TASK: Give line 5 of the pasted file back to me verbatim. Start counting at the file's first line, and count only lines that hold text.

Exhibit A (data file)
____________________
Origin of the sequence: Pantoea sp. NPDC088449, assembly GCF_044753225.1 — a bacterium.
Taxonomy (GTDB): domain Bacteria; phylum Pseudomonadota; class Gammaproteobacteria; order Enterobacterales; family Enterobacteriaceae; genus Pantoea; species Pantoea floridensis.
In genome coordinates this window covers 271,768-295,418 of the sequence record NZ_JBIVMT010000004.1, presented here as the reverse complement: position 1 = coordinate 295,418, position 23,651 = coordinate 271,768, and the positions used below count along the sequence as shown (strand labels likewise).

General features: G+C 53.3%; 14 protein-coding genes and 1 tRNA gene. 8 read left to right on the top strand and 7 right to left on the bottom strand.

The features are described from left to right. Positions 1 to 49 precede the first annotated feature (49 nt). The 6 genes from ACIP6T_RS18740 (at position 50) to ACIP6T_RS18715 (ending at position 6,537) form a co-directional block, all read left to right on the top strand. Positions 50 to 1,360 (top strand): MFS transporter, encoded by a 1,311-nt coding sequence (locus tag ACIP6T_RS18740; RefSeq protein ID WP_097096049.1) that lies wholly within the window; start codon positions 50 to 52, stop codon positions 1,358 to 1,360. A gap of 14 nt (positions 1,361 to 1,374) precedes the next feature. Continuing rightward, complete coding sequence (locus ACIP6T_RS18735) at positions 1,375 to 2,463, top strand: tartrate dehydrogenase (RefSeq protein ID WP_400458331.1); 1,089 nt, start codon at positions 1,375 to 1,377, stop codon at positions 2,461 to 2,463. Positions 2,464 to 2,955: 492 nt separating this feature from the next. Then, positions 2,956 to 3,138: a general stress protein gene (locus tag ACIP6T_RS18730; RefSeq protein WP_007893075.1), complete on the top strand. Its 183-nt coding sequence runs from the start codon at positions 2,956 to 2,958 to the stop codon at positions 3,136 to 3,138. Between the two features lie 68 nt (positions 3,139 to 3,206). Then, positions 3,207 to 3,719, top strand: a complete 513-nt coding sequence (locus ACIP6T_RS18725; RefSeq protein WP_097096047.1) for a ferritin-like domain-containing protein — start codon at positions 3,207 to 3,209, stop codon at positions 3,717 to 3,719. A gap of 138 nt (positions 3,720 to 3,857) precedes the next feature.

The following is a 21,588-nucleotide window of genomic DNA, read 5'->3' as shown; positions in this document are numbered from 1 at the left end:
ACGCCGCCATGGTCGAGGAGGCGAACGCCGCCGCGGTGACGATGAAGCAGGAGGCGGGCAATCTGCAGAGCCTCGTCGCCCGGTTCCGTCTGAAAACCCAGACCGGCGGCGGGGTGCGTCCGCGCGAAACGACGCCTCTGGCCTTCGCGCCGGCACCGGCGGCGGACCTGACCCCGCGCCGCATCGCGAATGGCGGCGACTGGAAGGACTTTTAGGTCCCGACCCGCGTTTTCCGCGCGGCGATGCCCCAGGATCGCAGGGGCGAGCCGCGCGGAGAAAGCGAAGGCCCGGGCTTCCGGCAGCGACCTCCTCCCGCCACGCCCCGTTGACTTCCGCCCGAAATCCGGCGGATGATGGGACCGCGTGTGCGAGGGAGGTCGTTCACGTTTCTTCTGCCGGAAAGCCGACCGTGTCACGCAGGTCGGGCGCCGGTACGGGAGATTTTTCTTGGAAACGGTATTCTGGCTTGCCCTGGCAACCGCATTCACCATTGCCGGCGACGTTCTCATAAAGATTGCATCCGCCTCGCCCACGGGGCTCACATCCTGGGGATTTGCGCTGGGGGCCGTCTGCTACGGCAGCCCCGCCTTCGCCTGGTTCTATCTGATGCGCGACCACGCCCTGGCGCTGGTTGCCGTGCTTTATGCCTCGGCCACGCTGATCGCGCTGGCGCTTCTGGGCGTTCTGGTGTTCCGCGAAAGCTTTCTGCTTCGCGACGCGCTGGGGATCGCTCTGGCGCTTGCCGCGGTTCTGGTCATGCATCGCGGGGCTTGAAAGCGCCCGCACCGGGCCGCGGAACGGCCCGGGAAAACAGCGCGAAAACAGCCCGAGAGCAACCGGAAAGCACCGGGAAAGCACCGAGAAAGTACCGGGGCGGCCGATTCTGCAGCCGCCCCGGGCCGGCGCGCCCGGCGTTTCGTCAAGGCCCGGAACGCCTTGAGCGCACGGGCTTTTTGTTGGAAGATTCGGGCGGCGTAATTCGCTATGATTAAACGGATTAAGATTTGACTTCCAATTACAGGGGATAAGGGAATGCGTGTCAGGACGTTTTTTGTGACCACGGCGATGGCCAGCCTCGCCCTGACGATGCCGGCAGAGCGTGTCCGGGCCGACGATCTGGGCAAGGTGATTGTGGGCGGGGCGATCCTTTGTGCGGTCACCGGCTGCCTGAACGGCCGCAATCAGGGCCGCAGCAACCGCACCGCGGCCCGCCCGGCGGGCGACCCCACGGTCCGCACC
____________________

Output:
The features are described from left to right. Positions 1 to 49 precede the first annotated feature (49 nt). The 6 genes from ACIP6T_RS18740 (at position 50) to ACIP6T_RS18715 (ending at position 6,537) form a co-directional block, all read left to right on the top strand. Positions 50 to 1,360 (top strand): MFS transporter, encoded by a 1,311-nt coding sequence (locus tag ACIP6T_RS18740; RefSeq protein ID WP_097096049.1) that lies wholly within the window; start codon positions 50 to 52, stop codon positions 1,358 to 1,360. A gap of 14 nt (positions 1,361 to 1,374) precedes the next feature. Continuing rightward, complete coding sequence (locus ACIP6T_RS18735) at positions 1,375 to 2,463, top strand: tartrate dehydrogenase (RefSeq protein ID WP_400458331.1); 1,089 nt, start codon at positions 1,375 to 1,377, stop codon at positions 2,461 to 2,463. Positions 2,464 to 2,955: 492 nt separating this feature from the next. Then, positions 2,956 to 3,138: a general stress protein gene (locus tag ACIP6T_RS18730; RefSeq protein WP_007893075.1), complete on the top strand. Its 183-nt coding sequence runs from the start codon at positions 2,956 to 2,958 to the stop codon at positions 3,136 to 3,138. Between the two features lie 68 nt (positions 3,139 to 3,206). Then, positions 3,207 to 3,719, top strand: a complete 513-nt coding sequence (locus ACIP6T_RS18725; RefSeq protein WP_097096047.1) for a ferritin-like domain-containing protein — start codon at positions 3,207 to 3,209, stop codon at positions 3,717 to 3,719. A gap of 138 nt (positions 3,720 to 3,857) precedes the next feature.